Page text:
Knowledge

/

ArcaMax

'Recouping' Gives Reader Paws

Rob Kyff on

Today, some questions from readers ...

Curt Guenther of Memphis asked me to vet this sentence describing a Labrador retriever's recovery from health problems: "Hayden has spent the last three months recouping."

Unless Hayden has regained money he lost in the stock market (he must have picked some dogs!), he's better off "recuperating."

"Recuperate," meaning to recover or regain, is most often used in health contexts. It's usually an intransitive verb ("Joan is recuperating from pneumonia") but can be transitive as well ("Joan recuperated her strength.")

"Recoup" also means to recover or regain, but it's most often used in financial contexts. It's usually a transitive verb ("Joan recouped her losses"), but it can also be intransitive ("The Tampa Bay Buccaneers slipped in midseason but then recouped to make the playoffs.")

True, this intransitive, nonfinancial, general use of "recoup" could possibly be applied to Hayden's recovery. After all, like the Bucs, he's regaining a favorable position (in Hayden's case, up on all fours). But "recuperate" is the better word to describe Hayden's medical recovery.

(By the way, what we may be witnessing here is the development of a shortened form of "recuperate" -- "recupe." After all, the verbs "demonstrate" and "promote" are often clipped to "demo" and "promo," respectively, as in, "Let's demo and promo the product." But if this is happening to "recuperate," the clipped form of its present participle should be spelled "recuping," not "recouping.")

Roy Wiseman of West Hartford, Connecticut, asks whether there's a connection between the small, horse-drawn carriage called a "sulky" and the verb "sulk."

 

Indeed, there is! When these one-person vehicles first appeared during the 1700s, they were mockingly dubbed "sulkies" because the people who used them presumably wanted to be alone so they could sulk in solitude.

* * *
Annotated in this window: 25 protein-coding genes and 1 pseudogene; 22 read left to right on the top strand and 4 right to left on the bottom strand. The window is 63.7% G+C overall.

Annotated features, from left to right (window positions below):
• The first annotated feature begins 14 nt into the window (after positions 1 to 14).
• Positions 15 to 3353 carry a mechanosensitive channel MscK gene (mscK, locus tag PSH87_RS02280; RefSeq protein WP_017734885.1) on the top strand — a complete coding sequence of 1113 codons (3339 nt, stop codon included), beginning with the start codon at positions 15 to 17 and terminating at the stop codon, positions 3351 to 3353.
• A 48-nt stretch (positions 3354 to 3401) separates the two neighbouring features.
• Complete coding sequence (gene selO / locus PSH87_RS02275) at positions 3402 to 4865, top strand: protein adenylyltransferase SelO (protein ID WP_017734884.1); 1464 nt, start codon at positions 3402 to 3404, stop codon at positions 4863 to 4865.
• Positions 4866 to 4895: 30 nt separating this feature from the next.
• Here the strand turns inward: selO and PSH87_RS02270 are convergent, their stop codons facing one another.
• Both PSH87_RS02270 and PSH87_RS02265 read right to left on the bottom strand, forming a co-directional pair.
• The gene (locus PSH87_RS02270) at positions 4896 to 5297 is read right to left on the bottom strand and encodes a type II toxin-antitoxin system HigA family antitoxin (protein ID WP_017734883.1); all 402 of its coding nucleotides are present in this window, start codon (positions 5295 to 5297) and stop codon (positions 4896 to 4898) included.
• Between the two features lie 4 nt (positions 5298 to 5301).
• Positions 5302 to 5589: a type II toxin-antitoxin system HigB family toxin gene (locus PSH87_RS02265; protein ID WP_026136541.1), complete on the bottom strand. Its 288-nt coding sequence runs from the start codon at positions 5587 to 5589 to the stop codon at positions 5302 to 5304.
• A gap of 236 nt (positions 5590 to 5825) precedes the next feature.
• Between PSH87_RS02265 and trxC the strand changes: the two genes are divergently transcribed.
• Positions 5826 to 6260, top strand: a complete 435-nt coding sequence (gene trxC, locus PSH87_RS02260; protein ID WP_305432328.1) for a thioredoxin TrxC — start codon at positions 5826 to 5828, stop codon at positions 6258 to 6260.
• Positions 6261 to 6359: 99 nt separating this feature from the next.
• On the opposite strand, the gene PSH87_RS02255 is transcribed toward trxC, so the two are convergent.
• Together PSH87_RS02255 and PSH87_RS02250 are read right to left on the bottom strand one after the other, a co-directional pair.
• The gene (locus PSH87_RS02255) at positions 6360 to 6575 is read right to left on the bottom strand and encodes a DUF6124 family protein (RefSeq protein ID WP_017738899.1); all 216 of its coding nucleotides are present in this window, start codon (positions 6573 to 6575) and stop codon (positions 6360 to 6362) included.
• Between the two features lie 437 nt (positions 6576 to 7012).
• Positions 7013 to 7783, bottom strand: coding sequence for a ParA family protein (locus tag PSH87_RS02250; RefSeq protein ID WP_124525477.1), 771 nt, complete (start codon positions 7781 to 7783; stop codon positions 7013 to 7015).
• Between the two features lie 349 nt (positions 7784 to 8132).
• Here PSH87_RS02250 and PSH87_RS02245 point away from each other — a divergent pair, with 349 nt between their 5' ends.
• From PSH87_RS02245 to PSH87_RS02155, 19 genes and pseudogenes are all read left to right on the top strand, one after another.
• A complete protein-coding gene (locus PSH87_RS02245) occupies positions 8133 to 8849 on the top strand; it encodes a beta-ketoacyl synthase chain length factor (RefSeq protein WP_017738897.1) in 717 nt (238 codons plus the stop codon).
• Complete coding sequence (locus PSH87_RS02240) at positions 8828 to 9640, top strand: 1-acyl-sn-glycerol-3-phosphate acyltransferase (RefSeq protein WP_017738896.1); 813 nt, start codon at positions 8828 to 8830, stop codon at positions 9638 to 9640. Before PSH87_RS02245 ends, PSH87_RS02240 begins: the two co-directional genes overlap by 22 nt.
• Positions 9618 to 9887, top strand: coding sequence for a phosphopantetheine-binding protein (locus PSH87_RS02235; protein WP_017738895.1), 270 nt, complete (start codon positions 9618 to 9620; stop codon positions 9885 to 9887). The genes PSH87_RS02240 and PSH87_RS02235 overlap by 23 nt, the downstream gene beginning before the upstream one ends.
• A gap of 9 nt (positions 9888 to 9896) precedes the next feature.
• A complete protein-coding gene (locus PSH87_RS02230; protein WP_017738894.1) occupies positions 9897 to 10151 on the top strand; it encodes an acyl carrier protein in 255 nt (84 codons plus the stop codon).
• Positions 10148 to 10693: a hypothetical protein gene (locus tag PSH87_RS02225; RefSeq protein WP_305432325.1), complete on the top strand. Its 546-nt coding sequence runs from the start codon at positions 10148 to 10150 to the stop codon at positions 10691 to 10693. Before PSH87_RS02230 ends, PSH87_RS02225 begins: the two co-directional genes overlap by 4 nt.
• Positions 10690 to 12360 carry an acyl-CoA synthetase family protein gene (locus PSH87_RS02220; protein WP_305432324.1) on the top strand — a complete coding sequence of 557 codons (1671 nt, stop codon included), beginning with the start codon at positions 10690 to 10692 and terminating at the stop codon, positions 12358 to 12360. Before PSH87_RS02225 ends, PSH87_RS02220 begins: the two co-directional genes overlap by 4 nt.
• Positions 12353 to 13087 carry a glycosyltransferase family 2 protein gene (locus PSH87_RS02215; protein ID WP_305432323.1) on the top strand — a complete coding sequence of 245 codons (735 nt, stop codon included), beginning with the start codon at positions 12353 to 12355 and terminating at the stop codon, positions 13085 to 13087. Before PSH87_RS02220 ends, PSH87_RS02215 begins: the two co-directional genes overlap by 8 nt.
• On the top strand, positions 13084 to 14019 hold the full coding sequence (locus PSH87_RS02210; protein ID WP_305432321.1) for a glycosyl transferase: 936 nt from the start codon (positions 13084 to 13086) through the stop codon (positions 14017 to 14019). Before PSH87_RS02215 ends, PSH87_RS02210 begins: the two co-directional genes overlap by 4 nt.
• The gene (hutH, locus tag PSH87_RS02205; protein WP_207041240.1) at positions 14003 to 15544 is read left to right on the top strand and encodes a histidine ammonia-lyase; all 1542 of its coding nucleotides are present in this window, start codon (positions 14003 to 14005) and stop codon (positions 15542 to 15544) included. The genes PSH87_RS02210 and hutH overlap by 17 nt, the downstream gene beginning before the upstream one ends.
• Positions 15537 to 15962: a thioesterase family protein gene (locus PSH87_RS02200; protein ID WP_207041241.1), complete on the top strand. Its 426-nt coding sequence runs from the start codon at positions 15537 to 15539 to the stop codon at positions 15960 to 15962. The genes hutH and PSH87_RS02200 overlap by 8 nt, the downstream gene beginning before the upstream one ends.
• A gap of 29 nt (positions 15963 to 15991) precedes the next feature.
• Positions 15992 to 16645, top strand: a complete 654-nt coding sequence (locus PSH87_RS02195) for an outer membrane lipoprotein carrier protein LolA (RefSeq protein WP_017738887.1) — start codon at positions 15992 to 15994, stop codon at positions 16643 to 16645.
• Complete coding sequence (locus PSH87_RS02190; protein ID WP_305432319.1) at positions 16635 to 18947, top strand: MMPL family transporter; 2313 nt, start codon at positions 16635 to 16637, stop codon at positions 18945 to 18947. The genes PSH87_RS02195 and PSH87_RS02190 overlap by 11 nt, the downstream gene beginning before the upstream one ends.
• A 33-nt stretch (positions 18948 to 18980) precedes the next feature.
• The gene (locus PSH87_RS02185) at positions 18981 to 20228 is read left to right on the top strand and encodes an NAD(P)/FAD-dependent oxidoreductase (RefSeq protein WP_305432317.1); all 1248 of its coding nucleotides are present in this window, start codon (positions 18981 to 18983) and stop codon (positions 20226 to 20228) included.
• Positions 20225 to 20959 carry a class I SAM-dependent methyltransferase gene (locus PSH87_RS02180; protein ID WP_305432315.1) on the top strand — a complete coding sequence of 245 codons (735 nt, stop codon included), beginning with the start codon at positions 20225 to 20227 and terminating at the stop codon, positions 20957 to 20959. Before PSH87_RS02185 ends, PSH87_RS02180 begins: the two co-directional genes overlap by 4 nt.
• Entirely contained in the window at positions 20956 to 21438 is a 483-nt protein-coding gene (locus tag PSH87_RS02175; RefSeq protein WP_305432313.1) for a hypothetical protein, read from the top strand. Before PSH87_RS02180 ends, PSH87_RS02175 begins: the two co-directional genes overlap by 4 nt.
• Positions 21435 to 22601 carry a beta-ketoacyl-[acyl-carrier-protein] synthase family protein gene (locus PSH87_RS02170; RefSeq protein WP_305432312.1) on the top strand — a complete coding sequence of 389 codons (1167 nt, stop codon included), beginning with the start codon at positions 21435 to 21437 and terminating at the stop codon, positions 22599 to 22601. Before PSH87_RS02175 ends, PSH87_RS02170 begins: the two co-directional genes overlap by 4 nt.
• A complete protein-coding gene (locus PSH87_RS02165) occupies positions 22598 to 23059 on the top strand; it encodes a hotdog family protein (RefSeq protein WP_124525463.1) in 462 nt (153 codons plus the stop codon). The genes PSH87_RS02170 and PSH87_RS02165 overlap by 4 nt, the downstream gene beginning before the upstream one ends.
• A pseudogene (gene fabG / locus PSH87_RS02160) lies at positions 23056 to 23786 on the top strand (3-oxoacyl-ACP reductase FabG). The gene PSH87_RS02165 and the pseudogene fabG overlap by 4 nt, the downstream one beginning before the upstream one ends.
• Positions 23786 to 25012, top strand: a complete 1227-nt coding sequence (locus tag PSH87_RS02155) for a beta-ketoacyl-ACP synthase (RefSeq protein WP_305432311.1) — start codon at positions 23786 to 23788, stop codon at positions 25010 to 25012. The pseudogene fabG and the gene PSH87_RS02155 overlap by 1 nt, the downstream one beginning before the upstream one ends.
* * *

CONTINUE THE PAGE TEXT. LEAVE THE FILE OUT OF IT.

Isadore Grossman of Southfield, Michigan, wonders about the verb "grow" in expressions such as "grow the economy." He suggests using "expand the economy."

The use of "grow" as a transitive verb has long been common in English ("grow a mustache," "grow corn"). But during recent years, trendy business types, capitalizing on the word's nurturing, watering-can connotations, have cunningly transplanted it into the hothouse of bizspeak jargon ("grow profits," "grow customers").

While grammatically flawless, it's now overgrown and overused. I give it a (green) thumbs down.

========

Rob Kyff, a teacher and writer in West Hartford, Connecticut, invites your language sightings. His book, "Mark My Words," is available for $9.99 on Amazon.com. Send your reports of misuse and abuse, as well as examples of good writing, via email to WordGuy@aol.com or by regular mail to Rob Kyff, Creators Syndicate, 737 3rd Street, Hermosa Beach, CA 90254.


Copyright 2024 Creators Syndicate Inc.

 

 

Comics

John Cole David Fitzsimmons Andy Marlette Crabgrass Blondie Agnes